Most states are getting pretty aggressive about drone regulation especially where, sports, animals and monuments/stadiums are concerned. Privacy issues are largely already addressed and the drones are only a camera platform. In Florida the police are expressly prohibited from using drones without a warrant. The state legislature nipped that one in the bud early. But I want to pose 3 scenarios to help explain why the privacy issue is so front-and-center right now.
Scenario 1: I am your neighbor. I start to take video through the window. You call the police and I am told I must get off your property. I then go across the street to my house and use a telephoto lens to take video through your window. You close the curtain and go upstairs. I then get on my roof so I can do the same while you are upstairs. You will pretty much have get a restraining order from a judge to stop me. the same goes for if I have a camera on a pole that can see over your privacy fence etc, etc. As long as I am in the geographical limits of my property, about all you can do is stay inside and close your windows.
Scenario 2: After being ejected from, your property I get a drone and buzz around your house or outside you windows taking video. So long as I stay above 83 feet above ground level there was precious little you could do. Airspace rights do exists (you own the airspace up to 83' above your property)but everything above 500 feet is public domain. The airspace between 83 feet to 500 feet is still in legal limbo .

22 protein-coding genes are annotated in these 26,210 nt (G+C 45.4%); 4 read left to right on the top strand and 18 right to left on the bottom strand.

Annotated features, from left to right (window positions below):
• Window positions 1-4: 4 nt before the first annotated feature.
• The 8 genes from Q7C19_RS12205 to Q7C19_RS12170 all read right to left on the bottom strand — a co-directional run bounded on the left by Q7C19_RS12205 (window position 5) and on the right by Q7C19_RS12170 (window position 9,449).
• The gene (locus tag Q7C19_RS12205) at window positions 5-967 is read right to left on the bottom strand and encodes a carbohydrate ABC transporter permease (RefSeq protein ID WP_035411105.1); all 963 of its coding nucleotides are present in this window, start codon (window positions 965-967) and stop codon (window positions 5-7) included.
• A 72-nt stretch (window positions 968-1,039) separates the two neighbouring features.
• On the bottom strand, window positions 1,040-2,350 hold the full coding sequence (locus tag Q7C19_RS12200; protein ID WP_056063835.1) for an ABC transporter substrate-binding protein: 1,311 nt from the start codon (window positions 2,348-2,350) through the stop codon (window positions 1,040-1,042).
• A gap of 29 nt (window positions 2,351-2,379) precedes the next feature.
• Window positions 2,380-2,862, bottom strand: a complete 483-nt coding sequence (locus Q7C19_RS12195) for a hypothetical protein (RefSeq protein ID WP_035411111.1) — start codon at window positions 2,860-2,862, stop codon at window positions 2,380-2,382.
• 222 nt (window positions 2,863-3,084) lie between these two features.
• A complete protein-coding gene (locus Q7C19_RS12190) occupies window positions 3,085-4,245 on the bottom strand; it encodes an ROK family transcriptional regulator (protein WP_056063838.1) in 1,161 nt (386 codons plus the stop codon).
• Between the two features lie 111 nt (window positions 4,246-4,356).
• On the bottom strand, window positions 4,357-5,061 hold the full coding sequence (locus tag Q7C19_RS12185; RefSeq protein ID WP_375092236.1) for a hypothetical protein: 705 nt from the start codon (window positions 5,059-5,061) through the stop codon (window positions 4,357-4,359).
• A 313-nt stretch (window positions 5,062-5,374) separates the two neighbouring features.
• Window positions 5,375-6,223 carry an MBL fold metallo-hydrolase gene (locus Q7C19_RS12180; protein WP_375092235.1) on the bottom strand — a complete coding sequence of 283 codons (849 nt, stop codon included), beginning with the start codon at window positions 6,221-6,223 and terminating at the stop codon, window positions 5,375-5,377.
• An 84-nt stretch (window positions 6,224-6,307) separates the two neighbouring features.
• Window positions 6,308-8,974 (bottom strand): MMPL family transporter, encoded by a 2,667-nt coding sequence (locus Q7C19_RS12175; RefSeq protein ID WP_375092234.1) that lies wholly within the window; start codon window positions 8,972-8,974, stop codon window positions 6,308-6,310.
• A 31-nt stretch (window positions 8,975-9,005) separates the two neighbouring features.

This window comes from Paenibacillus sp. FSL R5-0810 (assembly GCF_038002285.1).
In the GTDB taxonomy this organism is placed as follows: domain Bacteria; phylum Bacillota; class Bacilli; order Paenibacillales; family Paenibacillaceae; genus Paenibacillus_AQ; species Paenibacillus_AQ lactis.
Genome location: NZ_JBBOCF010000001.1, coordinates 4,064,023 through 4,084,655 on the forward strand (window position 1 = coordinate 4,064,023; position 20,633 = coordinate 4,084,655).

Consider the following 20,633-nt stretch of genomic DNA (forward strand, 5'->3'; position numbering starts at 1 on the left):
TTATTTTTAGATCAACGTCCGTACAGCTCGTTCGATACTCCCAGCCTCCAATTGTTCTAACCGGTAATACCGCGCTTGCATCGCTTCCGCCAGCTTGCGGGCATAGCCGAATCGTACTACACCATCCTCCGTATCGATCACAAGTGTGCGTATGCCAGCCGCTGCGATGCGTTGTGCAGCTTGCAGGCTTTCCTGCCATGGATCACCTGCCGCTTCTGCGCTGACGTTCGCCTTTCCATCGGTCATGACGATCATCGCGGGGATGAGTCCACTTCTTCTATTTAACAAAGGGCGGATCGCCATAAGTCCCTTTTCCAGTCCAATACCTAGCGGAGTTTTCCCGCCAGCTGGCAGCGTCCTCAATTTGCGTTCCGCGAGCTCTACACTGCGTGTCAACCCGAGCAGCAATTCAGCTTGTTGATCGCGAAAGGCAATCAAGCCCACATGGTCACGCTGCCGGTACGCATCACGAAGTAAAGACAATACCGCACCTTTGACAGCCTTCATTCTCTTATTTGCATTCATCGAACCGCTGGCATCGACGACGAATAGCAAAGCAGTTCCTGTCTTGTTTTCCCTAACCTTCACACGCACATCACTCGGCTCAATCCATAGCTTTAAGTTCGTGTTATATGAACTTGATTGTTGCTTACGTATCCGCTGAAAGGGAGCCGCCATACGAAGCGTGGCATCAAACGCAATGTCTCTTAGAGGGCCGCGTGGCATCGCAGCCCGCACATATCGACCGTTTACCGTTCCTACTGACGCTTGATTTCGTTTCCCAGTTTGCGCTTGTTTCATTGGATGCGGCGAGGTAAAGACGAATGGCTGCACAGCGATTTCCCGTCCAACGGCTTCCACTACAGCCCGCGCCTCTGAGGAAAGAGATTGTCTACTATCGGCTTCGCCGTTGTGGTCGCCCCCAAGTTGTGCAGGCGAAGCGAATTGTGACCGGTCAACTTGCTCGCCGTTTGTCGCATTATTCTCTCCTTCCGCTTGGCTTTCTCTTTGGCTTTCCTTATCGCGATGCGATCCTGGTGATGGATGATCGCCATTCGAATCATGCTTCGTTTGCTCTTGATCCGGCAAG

The only real grounds you have for stopping me are property rights, not the nebulous issue of privacy rights. There are two major misunderstandings about privacy rights, first is what is covered by the 4th amendment and second is to whom they apply. The 4th amendment as copied from the official archives of the United States is pasted below:
The right of the people to be secure in their persons, houses, papers, and effects, against unreasonable searches and seizures, shall not be violated, and no Warrants shall issue, but upon probable cause, supported by Oath or affirmation, and particularly describing the place to be searched, and the persons or things to be seized.
Firstly, there is no right to privacy. In fact the word privacy is not even mentioned in the amendment.
Secondly, this provides limited protection against the government, not other citizens. There is no question that privacy issues complicate the drone issue but the real argument will be fought out over property rights. If the courts should rule that drones with cameras are a threat to perceived privacy rights, then the same can applied to any camera that views private property whether it is a security camera on your house or just private properties in the background of a selfie. This is a much larger can of worms than it may seem on the surface.
Remember, if the issue is about privacy then the drone (which is just a lift platform) is not the real issue, the camera is. It could just as easily be a camera on the end of a really long stick!
1 http://www.dailytech.com/Florida+Bans+Warrantless+Drone+Use+Restricts+Use+Scenarios/articl e30378.htm